|Kapoor:||As per statute the court is to cite the citation of the official publication “India Law Reports specific to each court”. But this publication is either not published in most courts or has very skeletal coverage or is delayed by couple of months. Hence the private journals end up being cited. Each court pushes a particular journal which has maximum and fastest reporting. Since Manupatra is fastest to report , we see this working in our favour over years.|
|Lambert:||Can you give me a brief overview of how lawyers in India currently conduct legal research (are they still book researchers, or are they like American lawyers and conduct most research online?)|
|Kapoor:||India is still in the nascent stages as far as legal research is concerned. The users in metros and big cities have moved to online legal research The smaller courts use CD ROM based products or book research and the rest of the market is still driven by book research. Apart from geographical distinction, the age profile also distinguishes users. The senior guys would go for book research more out of habit and thus they trust the same. They personally are not tech savvy and thus books still rule the roost in their libraries/ chambers. India is fast moving towards electronic legal research, if not online research and with Computerization increasing and price of bandwidth going down the stag seems to be set for Online legal research.|
|Lambert:||I see you have about 45,000 current subscribers to your product. With the expansion of the number of lawyers in India increasing in great numbers, where do you see these numbers in a year? two years? five years?|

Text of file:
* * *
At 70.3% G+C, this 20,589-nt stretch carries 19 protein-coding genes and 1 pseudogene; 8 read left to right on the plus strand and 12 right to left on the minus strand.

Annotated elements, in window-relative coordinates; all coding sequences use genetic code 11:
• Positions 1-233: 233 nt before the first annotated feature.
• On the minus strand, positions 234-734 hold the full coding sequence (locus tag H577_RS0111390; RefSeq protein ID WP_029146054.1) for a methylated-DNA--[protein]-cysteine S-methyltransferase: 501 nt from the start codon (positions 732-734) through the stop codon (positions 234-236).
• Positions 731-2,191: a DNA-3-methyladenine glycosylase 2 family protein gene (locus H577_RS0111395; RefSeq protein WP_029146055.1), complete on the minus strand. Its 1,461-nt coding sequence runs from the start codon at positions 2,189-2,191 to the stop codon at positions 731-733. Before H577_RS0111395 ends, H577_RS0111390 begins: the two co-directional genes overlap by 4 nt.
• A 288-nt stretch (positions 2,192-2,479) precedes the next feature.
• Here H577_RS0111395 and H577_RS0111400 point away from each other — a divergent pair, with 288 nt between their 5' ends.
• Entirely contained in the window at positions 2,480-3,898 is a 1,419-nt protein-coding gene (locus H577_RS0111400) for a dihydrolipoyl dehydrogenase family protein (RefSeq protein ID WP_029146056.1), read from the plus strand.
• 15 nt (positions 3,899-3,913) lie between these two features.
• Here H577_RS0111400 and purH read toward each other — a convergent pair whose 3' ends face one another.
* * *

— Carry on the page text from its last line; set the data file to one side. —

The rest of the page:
|Kapoor:||45000 are users and not subscribers. In India we still do not have a non sharing policy. So in a firm which has 15 users may still have a single subscription.|
|Lambert:||Please add anything else about Manupatra that you think would be of interest for those of us in North American.|
|Kapoor:||Manupatra not only started a Company but also has pioneered an industry. Through dedicated in-house effort and sustained support from clients, Manupatra has come to be recognized as the pioneer in online legal research in India.|
|Lambert:||I also have a question about your thoughts on the AALL conference. I imagine that many of the attendees at the conference had the same thoughts that I did when I first saw your booth… that you were a legal outsourcing company. Perhaps that is an assumption that we should not have made, but we law librarians here in the U.S. are a little paranoid that some of our jobs will no longer be around in a few years, and that they will be outsourced to a call center in India. Did you find that other attendees were thinking the same thing (or was it just me??)|
|Kapoor:||In India legal research is understood in a different way than it is in USA. Thus our tag line turned out to be confusing not only for you. There were some others also who came and clarified. Thanks for pointing this out since we will take care when we are exhibiting in different markets.|